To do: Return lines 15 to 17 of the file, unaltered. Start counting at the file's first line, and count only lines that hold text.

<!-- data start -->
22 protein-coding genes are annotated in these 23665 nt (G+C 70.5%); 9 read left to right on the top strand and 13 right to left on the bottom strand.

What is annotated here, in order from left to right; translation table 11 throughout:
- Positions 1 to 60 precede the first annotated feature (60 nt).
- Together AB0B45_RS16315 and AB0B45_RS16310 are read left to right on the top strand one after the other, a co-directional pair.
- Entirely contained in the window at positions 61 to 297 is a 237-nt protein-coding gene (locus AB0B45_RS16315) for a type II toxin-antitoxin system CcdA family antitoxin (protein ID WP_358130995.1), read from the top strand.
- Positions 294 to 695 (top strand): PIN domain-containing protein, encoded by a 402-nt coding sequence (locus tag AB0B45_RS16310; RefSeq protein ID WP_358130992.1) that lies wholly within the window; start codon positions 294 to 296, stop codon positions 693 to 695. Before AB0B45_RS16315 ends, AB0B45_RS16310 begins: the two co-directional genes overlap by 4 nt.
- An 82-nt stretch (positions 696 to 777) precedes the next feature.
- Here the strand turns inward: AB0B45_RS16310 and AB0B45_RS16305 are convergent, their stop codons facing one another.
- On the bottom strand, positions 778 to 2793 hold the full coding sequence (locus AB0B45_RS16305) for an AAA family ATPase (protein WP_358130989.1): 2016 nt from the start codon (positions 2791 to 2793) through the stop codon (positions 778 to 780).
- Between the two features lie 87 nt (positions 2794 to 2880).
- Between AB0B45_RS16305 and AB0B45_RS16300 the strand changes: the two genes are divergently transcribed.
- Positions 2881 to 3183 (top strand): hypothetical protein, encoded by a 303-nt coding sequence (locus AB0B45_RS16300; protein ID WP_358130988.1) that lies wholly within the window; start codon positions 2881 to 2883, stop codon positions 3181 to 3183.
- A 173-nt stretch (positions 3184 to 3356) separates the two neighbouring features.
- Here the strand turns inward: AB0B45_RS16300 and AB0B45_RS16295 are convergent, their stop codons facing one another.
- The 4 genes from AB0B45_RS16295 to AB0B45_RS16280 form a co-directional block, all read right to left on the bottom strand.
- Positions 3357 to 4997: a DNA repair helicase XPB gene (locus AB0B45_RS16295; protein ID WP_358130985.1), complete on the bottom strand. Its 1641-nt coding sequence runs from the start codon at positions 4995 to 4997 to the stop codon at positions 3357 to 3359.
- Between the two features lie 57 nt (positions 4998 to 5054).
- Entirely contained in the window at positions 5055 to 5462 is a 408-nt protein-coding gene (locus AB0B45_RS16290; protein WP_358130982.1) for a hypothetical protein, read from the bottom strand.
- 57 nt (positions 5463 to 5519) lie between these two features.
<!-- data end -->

- The 4 genes from AB0B45_RS16295 to AB0B45_RS16280 form a co-directional block, all read right to left on the bottom strand.
- Positions 3357 to 4997: a DNA repair helicase XPB gene (locus AB0B45_RS16295; protein ID WP_358130985.1), complete on the bottom strand. Its 1641-nt coding sequence runs from the start codon at positions 4995 to 4997 to the stop codon at positions 3357 to 3359.
- Between the two features lie 57 nt (positions 4998 to 5054).